• Conduct and provide support to Sovereignty Operations;
  • Conduct and provide assistance to Domestic Operations;
  • Maintain a CAF presence in the local community;
  • Instruct, mentor, and supervise the Junior Canadian Rangers, and;
  • Participate in and support events in the local community.

Canadian Ranger Training

There are two optional Individual Training courses offered to the CRs:

  • Basic Military Indoctrination training that lasts 7 days and includes:
    • General Canadian Ranger service knowledge, CAF benefits, and administrative requirements;
    • Function as a patrol member and how to fire the service Ranger rifle, and;
    • Employ bush craft and first aid.
  • Canadian Ranger Patrol Leaders Course that lasts 8 days:
    • Leading a patrol and conducting patrol administration and small arms ranges.

Common training for all CRs include:

  • Flood or fire evacuation planning, self-sufficiency and leadership, Ground Search and Rescue
  • Sovereignty patrols of Canada’s remote coastal areas and air disaster assistance
  • Traditional skills – defined according to the cultural and historical practices in the local community


  • The CRs employed for force generation are funded by the Canadian Army for part-time, basic, individual, and collective training activities, such as:
    • Basic and routine local training
    • Individual Training and unmentored patrol activity
    • Collective patrol training
    • Compensated (Paid) 12 days per year
  • The Canadian Rangers employed for force employment are funded by CJOC for full-time participation on operations and exercises, such as:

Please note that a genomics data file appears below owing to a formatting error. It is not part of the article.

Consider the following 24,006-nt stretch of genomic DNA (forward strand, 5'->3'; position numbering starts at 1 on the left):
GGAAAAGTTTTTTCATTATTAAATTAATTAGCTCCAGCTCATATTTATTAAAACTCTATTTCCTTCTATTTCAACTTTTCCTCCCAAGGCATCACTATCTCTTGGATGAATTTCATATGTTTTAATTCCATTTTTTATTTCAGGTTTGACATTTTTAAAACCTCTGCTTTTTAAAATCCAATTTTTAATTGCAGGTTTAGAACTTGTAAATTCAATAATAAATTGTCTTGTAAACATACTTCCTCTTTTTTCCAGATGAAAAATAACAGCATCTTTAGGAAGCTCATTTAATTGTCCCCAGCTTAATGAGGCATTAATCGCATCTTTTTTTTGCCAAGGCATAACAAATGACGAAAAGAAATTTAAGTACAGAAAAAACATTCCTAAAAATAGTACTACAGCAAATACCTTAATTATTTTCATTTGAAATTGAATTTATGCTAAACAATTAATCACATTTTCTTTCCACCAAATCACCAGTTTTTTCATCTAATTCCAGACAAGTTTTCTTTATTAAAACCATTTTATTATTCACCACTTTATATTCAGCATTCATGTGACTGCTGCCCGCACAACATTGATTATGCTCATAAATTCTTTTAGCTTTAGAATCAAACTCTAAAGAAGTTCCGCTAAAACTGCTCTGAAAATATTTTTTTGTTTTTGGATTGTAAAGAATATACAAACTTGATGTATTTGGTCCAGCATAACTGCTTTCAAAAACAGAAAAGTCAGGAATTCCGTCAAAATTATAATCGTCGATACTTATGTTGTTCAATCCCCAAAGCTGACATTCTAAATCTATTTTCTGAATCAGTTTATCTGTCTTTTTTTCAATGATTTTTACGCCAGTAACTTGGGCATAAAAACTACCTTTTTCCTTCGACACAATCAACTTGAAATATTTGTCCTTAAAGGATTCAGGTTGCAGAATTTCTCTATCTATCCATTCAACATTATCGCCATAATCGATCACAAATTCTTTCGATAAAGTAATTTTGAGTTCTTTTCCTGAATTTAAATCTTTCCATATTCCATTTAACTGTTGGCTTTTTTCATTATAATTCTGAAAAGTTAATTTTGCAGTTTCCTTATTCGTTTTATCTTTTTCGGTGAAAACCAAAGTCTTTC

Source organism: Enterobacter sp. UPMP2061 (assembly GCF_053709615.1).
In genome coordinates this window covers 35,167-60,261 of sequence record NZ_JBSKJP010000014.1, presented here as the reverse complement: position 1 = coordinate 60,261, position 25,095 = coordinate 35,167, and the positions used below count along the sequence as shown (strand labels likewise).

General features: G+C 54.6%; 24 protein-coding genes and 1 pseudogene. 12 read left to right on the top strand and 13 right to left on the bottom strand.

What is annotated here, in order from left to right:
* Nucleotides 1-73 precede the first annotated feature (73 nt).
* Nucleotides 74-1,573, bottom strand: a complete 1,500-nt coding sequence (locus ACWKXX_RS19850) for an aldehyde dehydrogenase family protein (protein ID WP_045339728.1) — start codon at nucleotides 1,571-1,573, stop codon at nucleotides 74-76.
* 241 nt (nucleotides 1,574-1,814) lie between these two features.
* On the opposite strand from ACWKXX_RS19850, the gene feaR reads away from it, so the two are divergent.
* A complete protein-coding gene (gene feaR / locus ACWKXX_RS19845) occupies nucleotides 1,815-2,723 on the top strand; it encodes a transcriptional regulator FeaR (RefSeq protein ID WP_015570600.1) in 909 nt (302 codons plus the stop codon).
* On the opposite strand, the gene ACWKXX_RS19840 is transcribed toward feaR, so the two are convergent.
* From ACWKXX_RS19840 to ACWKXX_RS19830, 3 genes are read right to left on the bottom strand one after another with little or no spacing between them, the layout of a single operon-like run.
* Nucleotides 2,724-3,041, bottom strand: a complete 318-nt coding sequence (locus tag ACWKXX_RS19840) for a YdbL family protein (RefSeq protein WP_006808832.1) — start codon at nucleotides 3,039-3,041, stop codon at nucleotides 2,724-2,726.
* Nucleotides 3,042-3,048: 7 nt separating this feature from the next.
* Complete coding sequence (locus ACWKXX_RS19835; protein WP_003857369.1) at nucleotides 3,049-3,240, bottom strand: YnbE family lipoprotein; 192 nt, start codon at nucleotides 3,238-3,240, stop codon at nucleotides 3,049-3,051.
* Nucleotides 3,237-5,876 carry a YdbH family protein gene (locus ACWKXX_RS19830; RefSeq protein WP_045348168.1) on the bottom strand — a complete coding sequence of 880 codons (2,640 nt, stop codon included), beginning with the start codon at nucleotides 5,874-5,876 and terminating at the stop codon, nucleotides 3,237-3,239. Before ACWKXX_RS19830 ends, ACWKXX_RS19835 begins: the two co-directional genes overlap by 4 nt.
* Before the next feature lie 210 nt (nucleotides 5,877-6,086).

• CAF training/exercises and any non-military/non-operational event.
    • Conduct and provide assistance to Domestic Operations (DOMOPS)
    • Conduct and provide support to Sovereignty Operations (SOVOP)
  • Junior Canadian Rangers Program
    • The JCR program is a youth program. Under the Mentorship of the CRs, the program provides young Canadians (ages 12 to 18) with Ranger skills, life skills and traditional skills based on the culture and history of their local communities.

Reimbursement Issues

  • Acquiring equipment for Canadian Rangers through the local economy or the Canadian Forces Supply System presents significant sustainment challenges.
  • As such, a Canadian Ranger authorized to use personal equipment for an approved CAF activity that incurs damage or the loss of equipment is entitled to reasonable cost of repairs or the fair market value of a replacement item, so long as these items are not already insured under a private premium.
  • The primary source of delay in payment for a loss or damage claim is the Canadian Armed Forces obligation to meet the conditions set out in DAOD 7004-2, Compensation for Loss or Damage to Personal Property and CBI 210.01(4) (Canadian Rangers – Equipment eligible for compensation) prior to authorizing said payment.
  • If a loss or damage claim can be completed prior to the Canadian Ranger Instructor leaving the community, reimbursement can normally be completed through direct deposit within a few weeks. Additionally, a commanding officer is authorized to grant a cash advance, equal to the amount of the claim, but not exceeding $1,000 which enables prompt payment in many cases.
  • In most cases however, repairs cannot be completed prior to the departure of the Canadian Ranger Instructor due to the lack of spare parts or insufficient local technical expertise to repair the vehicle.
  • In recognition of the importance of this personal equipment to the livelihood of the Canadian Rangers, the CAF has recently streamlined the compensation claims process to allow more immediate levels of authority in their chain of command to approve their compensation claims. This will significantly expedite the process for Canadian Rangers to receive their reimbursement for repair or replacement of personal equipment in a timely manner.